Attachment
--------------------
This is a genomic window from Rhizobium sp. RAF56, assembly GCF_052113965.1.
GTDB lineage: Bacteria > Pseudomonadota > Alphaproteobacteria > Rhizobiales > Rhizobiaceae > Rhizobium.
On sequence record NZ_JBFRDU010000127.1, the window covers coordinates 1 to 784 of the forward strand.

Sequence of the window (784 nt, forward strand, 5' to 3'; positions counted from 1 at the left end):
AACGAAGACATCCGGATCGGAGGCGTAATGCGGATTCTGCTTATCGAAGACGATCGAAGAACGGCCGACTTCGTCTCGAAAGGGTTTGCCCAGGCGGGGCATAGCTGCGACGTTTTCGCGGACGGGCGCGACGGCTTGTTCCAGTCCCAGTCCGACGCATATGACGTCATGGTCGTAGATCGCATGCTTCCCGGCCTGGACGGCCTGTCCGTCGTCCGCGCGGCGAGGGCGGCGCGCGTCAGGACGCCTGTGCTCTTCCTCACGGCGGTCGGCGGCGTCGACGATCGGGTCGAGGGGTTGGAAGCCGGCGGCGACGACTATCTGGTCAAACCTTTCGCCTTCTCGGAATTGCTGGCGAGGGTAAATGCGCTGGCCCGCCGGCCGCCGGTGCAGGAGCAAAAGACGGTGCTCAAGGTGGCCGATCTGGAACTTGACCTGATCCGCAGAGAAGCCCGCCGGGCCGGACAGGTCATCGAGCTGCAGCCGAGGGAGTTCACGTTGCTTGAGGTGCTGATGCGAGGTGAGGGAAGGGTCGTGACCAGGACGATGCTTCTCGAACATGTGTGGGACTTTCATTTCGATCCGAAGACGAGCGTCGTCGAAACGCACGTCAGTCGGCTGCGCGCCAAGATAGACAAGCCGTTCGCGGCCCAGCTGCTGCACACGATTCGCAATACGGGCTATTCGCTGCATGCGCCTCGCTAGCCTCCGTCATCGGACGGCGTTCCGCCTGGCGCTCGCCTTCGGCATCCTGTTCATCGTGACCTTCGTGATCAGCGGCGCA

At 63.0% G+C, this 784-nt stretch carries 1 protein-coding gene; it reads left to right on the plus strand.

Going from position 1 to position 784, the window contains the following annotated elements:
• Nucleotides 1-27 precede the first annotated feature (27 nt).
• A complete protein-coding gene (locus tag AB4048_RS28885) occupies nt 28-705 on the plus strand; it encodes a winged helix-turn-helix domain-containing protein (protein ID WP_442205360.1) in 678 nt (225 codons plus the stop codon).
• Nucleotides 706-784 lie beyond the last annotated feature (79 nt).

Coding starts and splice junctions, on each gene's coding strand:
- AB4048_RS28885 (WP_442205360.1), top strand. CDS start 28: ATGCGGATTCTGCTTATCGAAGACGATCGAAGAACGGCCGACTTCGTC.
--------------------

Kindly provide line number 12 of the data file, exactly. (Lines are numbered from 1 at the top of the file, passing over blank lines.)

- AB4048_RS28885 (WP_442205360.1), top strand. CDS start 28: ATGCGGATTCTGCTTATCGAAGACGATCGAAGAACGGCCGACTTCGTC.